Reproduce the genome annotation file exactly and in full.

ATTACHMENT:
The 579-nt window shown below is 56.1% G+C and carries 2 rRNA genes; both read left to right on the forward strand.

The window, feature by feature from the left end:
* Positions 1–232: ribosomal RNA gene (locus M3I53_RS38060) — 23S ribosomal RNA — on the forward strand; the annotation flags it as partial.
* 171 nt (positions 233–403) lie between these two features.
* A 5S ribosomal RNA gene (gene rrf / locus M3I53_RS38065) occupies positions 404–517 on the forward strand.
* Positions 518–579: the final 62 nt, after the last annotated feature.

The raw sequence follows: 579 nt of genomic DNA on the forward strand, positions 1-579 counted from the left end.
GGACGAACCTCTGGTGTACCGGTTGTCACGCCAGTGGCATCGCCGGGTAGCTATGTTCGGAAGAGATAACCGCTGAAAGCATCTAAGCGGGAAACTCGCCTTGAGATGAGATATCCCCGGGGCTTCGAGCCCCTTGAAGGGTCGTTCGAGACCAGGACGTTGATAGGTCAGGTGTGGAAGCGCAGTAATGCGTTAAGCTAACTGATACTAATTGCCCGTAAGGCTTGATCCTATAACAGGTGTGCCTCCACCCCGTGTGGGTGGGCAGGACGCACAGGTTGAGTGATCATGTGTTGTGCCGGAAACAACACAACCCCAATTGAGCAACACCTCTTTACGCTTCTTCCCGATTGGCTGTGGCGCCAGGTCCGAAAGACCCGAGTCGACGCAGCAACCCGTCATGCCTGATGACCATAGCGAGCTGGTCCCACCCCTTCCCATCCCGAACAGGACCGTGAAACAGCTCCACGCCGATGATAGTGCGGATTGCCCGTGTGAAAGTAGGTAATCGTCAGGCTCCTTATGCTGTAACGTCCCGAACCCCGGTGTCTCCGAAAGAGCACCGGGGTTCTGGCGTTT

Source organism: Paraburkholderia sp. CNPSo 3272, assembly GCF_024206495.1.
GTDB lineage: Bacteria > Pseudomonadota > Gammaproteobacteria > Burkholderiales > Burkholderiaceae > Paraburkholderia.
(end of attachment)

The 579-nt window shown below is 56.1% G+C and carries 2 rRNA genes; both read left to right on the forward strand.

The window, feature by feature from the left end:
* Positions 1–232: ribosomal RNA gene (locus M3I53_RS38060) — 23S ribosomal RNA — on the forward strand; the annotation flags it as partial.
* 171 nt (positions 233–403) lie between these two features.
* A 5S ribosomal RNA gene (gene rrf / locus M3I53_RS38065) occupies positions 404–517 on the forward strand.
* Positions 518–579: the final 62 nt, after the last annotated feature.

The raw sequence follows: 579 nt of genomic DNA on the forward strand, positions 1-579 counted from the left end.
GGACGAACCTCTGGTGTACCGGTTGTCACGCCAGTGGCATCGCCGGGTAGCTATGTTCGGAAGAGATAACCGCTGAAAGCATCTAAGCGGGAAACTCGCCTTGAGATGAGATATCCCCGGGGCTTCGAGCCCCTTGAAGGGTCGTTCGAGACCAGGACGTTGATAGGTCAGGTGTGGAAGCGCAGTAATGCGTTAAGCTAACTGATACTAATTGCCCGTAAGGCTTGATCCTATAACAGGTGTGCCTCCACCCCGTGTGGGTGGGCAGGACGCACAGGTTGAGTGATCATGTGTTGTGCCGGAAACAACACAACCCCAATTGAGCAACACCTCTTTACGCTTCTTCCCGATTGGCTGTGGCGCCAGGTCCGAAAGACCCGAGTCGACGCAGCAACCCGTCATGCCTGATGACCATAGCGAGCTGGTCCCACCCCTTCCCATCCCGAACAGGACCGTGAAACAGCTCCACGCCGATGATAGTGCGGATTGCCCGTGTGAAAGTAGGTAATCGTCAGGCTCCTTATGCTGTAACGTCCCGAACCCCGGTGTCTCCGAAAGAGCACCGGGGTTCTGGCGTTT

Source organism: Paraburkholderia sp. CNPSo 3272, assembly GCF_024206495.1.
GTDB lineage: Bacteria > Pseudomonadota > Gammaproteobacteria > Burkholderiales > Burkholderiaceae > Paraburkholderia.